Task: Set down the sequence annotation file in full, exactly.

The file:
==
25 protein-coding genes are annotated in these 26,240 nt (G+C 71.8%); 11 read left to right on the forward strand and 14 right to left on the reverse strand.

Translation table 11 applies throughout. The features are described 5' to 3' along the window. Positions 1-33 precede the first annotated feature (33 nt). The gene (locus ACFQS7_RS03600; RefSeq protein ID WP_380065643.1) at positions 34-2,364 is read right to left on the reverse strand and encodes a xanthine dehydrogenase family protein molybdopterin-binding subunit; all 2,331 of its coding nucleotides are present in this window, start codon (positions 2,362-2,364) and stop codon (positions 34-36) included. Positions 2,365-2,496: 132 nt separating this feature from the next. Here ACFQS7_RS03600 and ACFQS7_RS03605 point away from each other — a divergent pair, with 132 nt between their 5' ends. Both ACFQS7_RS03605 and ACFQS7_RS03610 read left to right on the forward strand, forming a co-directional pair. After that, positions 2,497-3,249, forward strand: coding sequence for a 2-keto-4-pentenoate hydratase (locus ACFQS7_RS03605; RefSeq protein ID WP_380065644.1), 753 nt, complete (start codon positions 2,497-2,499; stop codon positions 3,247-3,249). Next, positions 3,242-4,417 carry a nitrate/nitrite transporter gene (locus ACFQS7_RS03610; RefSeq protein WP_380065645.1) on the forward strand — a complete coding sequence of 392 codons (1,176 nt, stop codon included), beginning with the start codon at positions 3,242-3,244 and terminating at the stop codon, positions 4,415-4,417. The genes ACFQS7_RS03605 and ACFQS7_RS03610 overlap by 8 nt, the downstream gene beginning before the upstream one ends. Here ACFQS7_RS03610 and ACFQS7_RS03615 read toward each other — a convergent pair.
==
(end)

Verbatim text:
25 protein-coding genes are annotated in these 26,240 nt (G+C 71.8%); 11 read left to right on the forward strand and 14 right to left on the reverse strand.

Translation table 11 applies throughout. The features are described 5' to 3' along the window. Positions 1-33 precede the first annotated feature (33 nt). The gene (locus ACFQS7_RS03600; RefSeq protein ID WP_380065643.1) at positions 34-2,364 is read right to left on the reverse strand and encodes a xanthine dehydrogenase family protein molybdopterin-binding subunit; all 2,331 of its coding nucleotides are present in this window, start codon (positions 2,362-2,364) and stop codon (positions 34-36) included. Positions 2,365-2,496: 132 nt separating this feature from the next. Here ACFQS7_RS03600 and ACFQS7_RS03605 point away from each other — a divergent pair, with 132 nt between their 5' ends. Both ACFQS7_RS03605 and ACFQS7_RS03610 read left to right on the forward strand, forming a co-directional pair. After that, positions 2,497-3,249, forward strand: coding sequence for a 2-keto-4-pentenoate hydratase (locus ACFQS7_RS03605; RefSeq protein ID WP_380065644.1), 753 nt, complete (start codon positions 2,497-2,499; stop codon positions 3,247-3,249). Next, positions 3,242-4,417 carry a nitrate/nitrite transporter gene (locus ACFQS7_RS03610; RefSeq protein WP_380065645.1) on the forward strand — a complete coding sequence of 392 codons (1,176 nt, stop codon included), beginning with the start codon at positions 3,242-3,244 and terminating at the stop codon, positions 4,415-4,417. The genes ACFQS7_RS03605 and ACFQS7_RS03610 overlap by 8 nt, the downstream gene beginning before the upstream one ends. Here ACFQS7_RS03610 and ACFQS7_RS03615 read toward each other — a convergent pair.